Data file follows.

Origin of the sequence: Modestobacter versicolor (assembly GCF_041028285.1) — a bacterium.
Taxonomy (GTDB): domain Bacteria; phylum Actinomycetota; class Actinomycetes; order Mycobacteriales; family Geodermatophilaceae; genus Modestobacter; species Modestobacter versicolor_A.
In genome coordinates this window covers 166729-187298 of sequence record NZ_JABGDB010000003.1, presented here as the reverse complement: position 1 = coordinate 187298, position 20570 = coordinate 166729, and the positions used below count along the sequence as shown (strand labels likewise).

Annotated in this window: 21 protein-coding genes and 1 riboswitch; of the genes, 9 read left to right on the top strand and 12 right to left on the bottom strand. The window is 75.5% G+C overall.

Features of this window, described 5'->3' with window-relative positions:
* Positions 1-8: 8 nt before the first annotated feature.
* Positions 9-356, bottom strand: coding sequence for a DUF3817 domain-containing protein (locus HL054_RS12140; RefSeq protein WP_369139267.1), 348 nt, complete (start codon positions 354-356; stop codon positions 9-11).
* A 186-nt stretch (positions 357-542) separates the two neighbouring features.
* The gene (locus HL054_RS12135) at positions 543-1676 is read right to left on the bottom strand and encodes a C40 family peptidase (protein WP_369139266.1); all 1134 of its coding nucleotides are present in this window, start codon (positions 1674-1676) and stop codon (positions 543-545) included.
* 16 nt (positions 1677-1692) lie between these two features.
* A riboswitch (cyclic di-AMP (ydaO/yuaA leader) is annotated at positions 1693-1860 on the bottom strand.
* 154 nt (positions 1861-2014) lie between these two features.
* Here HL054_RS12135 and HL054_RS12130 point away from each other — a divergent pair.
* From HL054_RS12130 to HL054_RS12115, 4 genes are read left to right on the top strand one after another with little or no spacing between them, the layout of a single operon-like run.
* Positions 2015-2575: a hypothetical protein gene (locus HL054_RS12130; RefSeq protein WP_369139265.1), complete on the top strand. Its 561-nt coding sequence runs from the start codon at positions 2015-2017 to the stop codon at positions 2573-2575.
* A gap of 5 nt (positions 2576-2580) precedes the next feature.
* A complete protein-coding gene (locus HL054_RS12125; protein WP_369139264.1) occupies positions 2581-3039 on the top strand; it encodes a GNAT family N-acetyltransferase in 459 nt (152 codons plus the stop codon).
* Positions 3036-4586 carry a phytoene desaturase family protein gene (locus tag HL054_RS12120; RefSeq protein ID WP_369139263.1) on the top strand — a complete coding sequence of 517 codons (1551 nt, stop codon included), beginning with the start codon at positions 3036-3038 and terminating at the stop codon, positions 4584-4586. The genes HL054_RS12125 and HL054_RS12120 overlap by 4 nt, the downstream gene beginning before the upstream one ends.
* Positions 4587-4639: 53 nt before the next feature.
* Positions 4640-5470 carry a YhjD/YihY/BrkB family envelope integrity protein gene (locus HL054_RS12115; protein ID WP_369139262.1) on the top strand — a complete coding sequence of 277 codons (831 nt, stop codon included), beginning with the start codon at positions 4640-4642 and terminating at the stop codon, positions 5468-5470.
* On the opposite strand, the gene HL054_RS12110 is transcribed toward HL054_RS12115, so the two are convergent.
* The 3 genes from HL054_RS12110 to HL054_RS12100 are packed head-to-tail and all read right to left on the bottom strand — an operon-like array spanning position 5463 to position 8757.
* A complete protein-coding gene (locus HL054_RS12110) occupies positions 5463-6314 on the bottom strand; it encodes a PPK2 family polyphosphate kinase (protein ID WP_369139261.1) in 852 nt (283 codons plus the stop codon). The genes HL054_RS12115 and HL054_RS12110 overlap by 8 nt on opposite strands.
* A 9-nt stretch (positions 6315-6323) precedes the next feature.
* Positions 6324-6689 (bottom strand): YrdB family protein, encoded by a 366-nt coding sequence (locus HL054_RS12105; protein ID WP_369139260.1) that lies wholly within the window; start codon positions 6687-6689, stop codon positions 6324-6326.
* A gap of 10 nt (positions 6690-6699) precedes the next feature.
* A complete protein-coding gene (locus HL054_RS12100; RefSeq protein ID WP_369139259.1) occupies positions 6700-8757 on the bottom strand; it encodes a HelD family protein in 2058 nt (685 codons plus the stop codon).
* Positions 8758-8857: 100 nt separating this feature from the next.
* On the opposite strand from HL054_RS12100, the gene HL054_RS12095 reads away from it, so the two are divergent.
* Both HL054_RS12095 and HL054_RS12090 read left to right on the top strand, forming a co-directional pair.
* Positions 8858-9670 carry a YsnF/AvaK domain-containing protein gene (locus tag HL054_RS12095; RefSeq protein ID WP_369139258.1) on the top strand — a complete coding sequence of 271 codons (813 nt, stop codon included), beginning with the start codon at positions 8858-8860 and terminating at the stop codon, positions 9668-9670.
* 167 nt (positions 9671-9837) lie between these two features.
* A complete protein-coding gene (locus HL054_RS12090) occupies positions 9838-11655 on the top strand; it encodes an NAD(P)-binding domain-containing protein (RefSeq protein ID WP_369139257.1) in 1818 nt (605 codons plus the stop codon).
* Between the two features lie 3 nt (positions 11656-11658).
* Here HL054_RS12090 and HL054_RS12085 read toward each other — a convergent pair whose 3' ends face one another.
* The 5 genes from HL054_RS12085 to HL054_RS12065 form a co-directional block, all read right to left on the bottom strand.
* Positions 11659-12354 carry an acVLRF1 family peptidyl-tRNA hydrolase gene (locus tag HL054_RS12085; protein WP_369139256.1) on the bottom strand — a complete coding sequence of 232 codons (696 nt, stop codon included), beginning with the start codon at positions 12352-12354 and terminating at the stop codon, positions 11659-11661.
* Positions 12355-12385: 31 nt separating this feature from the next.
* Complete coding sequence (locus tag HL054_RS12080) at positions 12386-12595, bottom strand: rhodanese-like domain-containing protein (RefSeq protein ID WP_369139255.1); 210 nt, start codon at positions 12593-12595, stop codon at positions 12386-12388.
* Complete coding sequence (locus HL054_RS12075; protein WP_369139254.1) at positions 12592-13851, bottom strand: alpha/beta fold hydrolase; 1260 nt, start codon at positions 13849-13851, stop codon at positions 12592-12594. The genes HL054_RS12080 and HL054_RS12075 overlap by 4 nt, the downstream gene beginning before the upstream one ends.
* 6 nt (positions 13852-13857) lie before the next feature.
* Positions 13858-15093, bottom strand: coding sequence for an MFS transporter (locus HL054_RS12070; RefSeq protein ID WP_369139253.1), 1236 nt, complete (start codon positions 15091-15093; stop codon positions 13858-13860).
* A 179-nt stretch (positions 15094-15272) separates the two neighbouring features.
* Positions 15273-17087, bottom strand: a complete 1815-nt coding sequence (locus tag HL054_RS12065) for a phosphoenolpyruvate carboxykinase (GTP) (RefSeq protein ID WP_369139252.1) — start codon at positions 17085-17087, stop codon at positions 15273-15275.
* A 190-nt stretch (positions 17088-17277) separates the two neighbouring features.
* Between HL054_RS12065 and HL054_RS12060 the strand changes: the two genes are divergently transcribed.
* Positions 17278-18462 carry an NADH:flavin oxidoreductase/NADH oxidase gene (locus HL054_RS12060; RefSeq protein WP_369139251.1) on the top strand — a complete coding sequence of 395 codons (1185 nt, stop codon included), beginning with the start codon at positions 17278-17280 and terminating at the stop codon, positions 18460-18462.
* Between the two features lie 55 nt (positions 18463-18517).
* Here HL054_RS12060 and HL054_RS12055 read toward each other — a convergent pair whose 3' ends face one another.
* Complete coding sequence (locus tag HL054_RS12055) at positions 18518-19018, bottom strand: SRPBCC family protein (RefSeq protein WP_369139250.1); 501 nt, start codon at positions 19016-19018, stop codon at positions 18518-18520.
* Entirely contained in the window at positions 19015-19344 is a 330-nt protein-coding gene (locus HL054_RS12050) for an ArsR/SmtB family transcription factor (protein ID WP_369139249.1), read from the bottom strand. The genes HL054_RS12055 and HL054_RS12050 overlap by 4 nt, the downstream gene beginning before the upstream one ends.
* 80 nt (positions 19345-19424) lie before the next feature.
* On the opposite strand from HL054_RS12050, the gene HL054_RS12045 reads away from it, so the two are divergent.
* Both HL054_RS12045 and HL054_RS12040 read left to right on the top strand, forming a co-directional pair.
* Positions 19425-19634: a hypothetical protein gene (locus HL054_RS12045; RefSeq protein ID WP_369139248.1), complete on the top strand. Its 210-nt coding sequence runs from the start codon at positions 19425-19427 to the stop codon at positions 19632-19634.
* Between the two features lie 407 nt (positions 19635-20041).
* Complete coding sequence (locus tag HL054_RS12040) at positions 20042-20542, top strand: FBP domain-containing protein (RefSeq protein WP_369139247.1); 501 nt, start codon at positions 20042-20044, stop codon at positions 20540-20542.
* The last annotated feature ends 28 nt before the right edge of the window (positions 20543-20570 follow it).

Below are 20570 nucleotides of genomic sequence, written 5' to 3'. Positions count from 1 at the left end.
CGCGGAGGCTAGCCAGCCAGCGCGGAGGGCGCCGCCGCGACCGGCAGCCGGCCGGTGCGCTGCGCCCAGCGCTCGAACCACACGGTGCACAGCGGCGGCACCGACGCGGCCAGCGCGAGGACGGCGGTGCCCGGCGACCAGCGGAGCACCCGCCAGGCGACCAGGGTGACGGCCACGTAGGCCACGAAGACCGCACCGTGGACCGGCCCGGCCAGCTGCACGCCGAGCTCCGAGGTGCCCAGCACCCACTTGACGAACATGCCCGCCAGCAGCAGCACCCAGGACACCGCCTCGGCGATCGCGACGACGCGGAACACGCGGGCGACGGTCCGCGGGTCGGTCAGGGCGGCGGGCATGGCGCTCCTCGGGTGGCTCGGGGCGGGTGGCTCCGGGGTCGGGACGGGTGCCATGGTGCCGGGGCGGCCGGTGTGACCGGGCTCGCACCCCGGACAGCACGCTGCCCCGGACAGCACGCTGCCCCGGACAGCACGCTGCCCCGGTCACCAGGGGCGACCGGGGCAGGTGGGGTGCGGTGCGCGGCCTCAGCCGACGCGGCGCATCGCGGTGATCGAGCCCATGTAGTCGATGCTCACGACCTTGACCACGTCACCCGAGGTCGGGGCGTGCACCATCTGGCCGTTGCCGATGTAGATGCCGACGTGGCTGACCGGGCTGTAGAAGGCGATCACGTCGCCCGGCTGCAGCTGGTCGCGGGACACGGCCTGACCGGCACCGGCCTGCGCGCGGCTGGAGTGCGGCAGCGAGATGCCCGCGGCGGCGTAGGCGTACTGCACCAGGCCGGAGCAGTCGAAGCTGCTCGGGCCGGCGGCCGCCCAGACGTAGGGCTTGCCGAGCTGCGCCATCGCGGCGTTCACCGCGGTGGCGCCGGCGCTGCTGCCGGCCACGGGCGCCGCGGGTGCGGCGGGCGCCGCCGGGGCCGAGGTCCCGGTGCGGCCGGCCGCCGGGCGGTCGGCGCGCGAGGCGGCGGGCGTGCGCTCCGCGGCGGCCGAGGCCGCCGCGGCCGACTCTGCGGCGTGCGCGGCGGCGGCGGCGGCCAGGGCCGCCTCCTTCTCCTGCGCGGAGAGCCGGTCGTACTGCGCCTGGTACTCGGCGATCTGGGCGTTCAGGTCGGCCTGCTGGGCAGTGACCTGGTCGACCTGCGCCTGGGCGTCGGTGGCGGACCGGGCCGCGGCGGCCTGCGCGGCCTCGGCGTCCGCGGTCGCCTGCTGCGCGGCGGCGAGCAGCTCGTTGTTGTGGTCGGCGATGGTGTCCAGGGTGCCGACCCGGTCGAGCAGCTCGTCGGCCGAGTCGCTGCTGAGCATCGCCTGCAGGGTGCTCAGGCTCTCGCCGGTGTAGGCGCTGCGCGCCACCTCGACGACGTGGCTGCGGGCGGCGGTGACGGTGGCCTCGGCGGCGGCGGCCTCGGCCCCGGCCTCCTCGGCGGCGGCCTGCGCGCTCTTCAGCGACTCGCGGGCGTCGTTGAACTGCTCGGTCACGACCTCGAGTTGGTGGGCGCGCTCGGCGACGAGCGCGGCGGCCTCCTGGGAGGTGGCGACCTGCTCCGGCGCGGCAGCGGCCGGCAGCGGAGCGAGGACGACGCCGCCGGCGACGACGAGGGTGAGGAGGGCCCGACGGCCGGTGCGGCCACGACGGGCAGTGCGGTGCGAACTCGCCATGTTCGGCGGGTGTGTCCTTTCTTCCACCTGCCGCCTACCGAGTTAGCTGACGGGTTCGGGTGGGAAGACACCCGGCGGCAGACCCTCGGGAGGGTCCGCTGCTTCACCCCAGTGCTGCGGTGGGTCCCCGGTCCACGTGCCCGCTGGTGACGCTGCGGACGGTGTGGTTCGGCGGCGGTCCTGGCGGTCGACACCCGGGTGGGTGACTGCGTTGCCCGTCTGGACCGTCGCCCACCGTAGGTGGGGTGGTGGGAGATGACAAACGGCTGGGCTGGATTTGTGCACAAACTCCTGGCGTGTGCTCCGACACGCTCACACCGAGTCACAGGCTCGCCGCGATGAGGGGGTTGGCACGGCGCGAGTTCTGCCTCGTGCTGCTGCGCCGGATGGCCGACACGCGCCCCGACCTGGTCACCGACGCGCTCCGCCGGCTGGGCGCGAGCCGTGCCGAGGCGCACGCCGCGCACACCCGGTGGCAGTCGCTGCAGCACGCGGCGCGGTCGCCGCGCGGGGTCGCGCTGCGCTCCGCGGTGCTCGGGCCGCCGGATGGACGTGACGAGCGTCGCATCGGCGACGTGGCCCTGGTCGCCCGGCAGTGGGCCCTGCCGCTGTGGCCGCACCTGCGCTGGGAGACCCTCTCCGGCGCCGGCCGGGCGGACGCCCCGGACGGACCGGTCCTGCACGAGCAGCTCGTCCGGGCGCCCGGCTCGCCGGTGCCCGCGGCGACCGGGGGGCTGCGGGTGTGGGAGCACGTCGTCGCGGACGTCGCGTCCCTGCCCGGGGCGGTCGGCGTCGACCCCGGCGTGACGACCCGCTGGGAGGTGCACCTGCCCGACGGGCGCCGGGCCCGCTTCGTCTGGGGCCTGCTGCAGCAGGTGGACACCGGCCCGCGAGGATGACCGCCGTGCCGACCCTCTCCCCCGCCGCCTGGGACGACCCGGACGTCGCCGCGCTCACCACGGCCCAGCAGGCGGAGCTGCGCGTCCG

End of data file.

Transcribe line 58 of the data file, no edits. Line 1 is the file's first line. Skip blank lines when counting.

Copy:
* The last annotated feature ends 28 nt before the right edge of the window (positions 20543-20570 follow it).